immune system

The lowly potato is back on top again!

Lately, I've been submerged in research about the gut and its co-habitants, the gut microbiome, or microbiota. These are the tiny beings that we humans have outsourced a tremendous part of our physiology and biochemistry. Why do I say that? Well, for one thing, they outnumber us by 10:1. And, if we look at them in terms of our genes versus their genes, we get a whopping 150:1 ratio. Who is running our show then?

What is so cool, is that these tiny guys are turning medicine on its head.  Research is pointing to interventions that recognize the mighty role of the microbiome.

By now, many of you have heard that gut health is crucial to a healthy immune system.  So, how do we improve this microbiome? With one of the easiest to find and least expensive foods available!

This food has even been lauded in the January 5 2017 issue of Time Magazine. The title: This Kind of Food is Both Filling and Insanely Good for You.

They are talking about resistant starch. What is that? It just means the kind of starch that your body can't digest. It goes through the small intestines until it gets to the large intestine or colon. There your microbiome is busy getting fed and doing its work to keep you healthy. Your good bacteria take this resistant starch and turn it into short chain fatty acids (SCFAs). One in particular, called butyrate, is an energy source for the epithelial cells that line the gut.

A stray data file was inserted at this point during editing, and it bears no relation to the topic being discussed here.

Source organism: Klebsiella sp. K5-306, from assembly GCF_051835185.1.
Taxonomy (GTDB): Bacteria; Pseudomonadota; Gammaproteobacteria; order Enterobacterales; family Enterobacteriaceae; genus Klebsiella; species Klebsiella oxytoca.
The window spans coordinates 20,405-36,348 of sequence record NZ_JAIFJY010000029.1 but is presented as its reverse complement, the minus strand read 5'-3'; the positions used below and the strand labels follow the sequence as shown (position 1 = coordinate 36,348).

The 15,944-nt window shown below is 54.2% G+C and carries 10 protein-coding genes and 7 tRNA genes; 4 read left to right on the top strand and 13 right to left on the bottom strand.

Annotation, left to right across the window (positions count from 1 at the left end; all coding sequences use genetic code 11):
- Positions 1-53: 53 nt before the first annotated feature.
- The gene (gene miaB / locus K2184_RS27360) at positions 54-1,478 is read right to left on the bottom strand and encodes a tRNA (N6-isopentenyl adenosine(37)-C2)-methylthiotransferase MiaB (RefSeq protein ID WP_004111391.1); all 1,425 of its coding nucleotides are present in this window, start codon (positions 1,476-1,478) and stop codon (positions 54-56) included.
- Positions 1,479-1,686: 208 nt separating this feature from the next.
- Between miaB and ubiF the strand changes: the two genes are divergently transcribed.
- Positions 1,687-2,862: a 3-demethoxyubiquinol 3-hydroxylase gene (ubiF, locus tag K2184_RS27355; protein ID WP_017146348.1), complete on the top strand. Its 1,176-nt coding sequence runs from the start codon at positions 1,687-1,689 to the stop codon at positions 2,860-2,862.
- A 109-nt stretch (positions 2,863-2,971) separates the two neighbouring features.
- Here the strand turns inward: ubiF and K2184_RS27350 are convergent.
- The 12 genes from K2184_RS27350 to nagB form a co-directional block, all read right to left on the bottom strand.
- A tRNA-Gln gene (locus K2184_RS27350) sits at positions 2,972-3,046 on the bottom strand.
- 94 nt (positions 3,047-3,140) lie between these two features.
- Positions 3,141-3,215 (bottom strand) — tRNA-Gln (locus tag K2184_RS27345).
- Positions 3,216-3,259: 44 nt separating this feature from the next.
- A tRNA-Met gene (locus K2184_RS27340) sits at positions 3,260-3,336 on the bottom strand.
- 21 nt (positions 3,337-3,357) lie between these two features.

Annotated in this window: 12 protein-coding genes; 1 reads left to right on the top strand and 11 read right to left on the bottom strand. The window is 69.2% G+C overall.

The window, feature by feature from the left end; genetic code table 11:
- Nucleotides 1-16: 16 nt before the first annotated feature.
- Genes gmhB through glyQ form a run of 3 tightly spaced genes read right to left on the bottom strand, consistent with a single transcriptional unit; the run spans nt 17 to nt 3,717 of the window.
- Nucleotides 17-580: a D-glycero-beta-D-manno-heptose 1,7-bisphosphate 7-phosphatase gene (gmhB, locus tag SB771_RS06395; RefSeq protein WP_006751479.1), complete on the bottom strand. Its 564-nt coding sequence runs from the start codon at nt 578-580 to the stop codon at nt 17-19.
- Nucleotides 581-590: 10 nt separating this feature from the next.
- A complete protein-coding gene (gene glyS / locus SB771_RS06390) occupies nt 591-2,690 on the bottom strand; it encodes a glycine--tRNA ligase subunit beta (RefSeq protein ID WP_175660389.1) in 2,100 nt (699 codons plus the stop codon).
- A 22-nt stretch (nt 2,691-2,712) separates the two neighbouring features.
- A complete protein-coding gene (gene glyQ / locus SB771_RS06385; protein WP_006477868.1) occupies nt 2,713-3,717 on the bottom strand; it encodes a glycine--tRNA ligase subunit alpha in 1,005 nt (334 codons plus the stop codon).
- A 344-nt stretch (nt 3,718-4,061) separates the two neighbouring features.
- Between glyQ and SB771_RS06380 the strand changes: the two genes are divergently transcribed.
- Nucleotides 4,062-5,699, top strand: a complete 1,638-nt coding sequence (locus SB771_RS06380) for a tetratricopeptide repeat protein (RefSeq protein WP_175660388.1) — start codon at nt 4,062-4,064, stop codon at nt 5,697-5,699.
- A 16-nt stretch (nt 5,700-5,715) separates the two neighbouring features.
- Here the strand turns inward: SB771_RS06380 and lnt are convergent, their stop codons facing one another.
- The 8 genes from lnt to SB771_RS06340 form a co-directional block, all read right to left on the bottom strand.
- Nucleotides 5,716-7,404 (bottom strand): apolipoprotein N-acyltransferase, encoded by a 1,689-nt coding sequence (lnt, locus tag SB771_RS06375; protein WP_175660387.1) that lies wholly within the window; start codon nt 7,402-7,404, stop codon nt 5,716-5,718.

These are the cells that are famously portrayed in the Leaky Gut Sagas of our time. You have probably heard that Leaky Gut is a major factor in just about every chronic disease out there from autoimmune diseases, gut issues, brain and mood disorders, cancer and even cardiovascular disease.

These cells are the guardians between the outside world (whatever we have ingested through our mouths) and the inside world. This is where most of our immune system is and where in the small intestine, we absorb our nutrients.

What are Resistant Starches?